The Museum of Food and Drink located in the heart of Brooklyn has started a series dating back to June 2018 (I believe) highlighting Chinese/Cantonese food and how it has affected American society with Chinese/Hong Kong natives migrating to the United States. As an American born Cantonese, it interested me to learn more about our cultural existence in the States. Also, I thought it’d be an interesting learning experience to learn from another lens of what has been possibly a mainstream conception and viewpoint of how Chinese/Cantonese people invaded American culture/society.
As you walk into the museum, you’re greeted by the front desk to check-in. Once you’re done with that you’ll notice a divider of 7,777 oyster pails that you can walk into to make an Instagrammable moment. Though past the photo-op, you will notice a very small showroom showcasing Cantonese/Chinese road to America and the series of events of hardships, societal struggles, and victories.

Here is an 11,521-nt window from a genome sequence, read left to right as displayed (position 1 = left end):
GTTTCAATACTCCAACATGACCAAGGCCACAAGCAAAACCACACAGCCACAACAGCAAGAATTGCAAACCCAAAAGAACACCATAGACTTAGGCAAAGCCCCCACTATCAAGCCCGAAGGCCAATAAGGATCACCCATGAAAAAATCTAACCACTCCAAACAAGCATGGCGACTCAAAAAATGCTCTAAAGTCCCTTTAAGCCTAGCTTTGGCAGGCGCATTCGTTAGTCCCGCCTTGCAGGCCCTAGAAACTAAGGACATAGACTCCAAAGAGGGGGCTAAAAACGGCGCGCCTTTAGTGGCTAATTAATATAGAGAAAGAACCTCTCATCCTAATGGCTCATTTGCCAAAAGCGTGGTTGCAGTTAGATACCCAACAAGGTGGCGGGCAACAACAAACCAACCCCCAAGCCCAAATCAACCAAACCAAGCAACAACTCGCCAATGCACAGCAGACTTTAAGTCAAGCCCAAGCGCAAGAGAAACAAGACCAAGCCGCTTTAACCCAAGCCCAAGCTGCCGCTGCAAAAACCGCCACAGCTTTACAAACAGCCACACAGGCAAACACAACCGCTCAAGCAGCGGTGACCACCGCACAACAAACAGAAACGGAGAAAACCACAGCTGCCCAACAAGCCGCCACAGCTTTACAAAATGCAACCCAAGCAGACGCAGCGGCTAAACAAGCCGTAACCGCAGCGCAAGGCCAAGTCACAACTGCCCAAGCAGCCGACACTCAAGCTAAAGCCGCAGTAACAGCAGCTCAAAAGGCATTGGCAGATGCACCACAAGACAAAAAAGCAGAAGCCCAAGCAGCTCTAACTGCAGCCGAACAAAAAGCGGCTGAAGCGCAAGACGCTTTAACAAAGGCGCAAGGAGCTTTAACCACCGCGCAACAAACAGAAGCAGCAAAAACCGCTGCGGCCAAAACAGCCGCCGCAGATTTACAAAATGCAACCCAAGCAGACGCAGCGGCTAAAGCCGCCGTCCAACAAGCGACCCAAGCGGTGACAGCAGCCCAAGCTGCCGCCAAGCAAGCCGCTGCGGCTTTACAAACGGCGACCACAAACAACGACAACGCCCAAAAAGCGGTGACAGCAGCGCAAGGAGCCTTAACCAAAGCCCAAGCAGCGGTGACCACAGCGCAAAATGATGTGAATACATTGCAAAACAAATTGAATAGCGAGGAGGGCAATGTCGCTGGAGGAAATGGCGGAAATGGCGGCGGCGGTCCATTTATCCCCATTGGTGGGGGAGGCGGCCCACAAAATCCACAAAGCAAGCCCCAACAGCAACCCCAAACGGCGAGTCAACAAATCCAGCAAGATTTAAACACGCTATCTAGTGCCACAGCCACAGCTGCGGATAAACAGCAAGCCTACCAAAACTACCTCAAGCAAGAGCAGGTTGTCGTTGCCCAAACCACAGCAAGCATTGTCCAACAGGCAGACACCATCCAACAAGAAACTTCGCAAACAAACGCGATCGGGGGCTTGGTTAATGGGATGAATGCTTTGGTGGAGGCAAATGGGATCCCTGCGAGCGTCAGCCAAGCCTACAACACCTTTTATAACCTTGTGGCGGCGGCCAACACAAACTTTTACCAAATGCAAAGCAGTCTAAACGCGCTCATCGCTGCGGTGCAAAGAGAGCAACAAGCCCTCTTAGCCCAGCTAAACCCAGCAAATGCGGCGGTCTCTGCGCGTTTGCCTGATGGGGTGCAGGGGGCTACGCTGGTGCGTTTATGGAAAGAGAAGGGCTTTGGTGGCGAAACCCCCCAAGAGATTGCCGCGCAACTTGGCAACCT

And if you signed up for the Chow Experience, you’ll get to enjoy three dishes at the end of the exhibit: one from a San Francisco restaurant, Wo-Hop from Chinatown, NYC and a Chinese dessert.
As much as I wasn’t a fan of the food selection for various reasons which I will not get into, I had found the Museum of Food + Drink as a great learning experience in many ways. One of those lessons was learning about the hardships Chinese/Cantonese people had to face to create a better community for future generations. Secondly, how Cantonese food has shaped America and American society. And thirdly, a very important lesson of truly embracing who I am as a person and to know that even as an individual, every move we make can help make and educate the world to becoming a better place.